Large trucks are a leading killer of cyclists and pedestrians in urban areas. While London has recently decided to kick the most dangerous trucks out of the city, in the U.S., truck safety regulations are much further behind.
Engineer Alex Epstein of the Volpe Center, a research arm of U.S. DOT, spent five years examining how truck design affects bike and pedestrian safety. As a government researcher, he’s not authorized to discuss federal regulations, but his work is intended to guide policy.
We spoke with Epstein about what he’s learned and the potential implications. The interview was lightly edited for length and clarity.
So what have you been learning?
We’ve been looking at the impact on bicycle and pedestrian safety, particularly in urban areas. The proportion of bicycle and pedestrian fatalities involving large trucks and the proportion of trucks on the road is not one-to-one.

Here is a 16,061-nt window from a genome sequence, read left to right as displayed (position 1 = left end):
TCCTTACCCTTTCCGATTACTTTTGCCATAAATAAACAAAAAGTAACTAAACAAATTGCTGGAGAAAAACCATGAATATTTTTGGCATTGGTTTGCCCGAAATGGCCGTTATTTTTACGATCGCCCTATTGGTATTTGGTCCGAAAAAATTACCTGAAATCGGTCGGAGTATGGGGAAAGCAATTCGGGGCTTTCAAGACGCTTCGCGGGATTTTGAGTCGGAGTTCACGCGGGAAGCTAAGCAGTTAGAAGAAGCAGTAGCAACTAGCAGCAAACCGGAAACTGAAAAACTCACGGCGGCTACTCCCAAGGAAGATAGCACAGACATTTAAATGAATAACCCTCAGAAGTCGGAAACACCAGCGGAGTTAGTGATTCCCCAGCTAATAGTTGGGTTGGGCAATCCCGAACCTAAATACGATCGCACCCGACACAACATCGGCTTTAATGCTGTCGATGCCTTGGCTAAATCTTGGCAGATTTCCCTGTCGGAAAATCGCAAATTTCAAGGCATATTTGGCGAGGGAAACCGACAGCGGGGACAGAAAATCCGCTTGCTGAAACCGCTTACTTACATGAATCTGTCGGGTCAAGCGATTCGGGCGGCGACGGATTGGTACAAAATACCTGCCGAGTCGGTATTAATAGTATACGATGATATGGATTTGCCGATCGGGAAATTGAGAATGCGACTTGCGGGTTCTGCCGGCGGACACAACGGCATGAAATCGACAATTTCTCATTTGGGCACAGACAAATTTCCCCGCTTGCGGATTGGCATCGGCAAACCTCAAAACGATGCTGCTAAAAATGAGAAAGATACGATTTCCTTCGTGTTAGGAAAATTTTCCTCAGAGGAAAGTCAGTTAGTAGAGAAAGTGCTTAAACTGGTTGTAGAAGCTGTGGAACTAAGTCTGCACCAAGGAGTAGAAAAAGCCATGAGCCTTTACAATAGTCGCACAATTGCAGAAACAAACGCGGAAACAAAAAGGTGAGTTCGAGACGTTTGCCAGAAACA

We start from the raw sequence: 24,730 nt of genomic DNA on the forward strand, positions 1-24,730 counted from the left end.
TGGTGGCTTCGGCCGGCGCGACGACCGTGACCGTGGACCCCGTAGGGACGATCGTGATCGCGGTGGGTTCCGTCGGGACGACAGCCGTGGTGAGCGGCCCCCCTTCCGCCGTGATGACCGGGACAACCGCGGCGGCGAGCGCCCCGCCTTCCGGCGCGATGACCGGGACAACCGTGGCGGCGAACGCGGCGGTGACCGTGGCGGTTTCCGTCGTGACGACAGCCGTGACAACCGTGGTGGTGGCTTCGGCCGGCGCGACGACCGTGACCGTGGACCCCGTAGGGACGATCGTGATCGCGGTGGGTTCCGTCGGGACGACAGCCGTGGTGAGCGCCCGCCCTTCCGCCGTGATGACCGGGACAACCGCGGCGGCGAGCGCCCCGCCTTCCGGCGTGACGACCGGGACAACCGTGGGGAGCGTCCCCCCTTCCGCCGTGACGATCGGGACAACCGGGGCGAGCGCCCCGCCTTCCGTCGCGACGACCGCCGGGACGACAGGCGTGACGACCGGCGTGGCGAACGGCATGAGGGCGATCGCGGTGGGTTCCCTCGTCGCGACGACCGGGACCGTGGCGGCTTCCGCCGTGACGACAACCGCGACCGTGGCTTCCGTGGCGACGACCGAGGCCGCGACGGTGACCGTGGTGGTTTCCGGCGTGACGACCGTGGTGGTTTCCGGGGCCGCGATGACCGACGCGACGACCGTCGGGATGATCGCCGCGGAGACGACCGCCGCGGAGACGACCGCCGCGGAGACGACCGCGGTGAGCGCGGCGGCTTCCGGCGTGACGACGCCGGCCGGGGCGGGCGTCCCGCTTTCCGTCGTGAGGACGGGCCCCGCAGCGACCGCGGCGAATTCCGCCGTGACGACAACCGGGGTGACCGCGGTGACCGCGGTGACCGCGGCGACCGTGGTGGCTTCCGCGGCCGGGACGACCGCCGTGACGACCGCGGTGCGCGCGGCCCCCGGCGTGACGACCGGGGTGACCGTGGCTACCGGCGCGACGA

Nationally it’s more like 3 to 1 — three times as many bicyclists killed. So 11 percent of bicyclist [fatalities are accounted for] by the 4 percent of vehicles on the road [that] are trucks.
In cities, it’s more disproportionate. In New York City, about 32 percent — about one out of every three cyclists that are killed — are killed by a truck. And for pedestrians it’s about one in eight.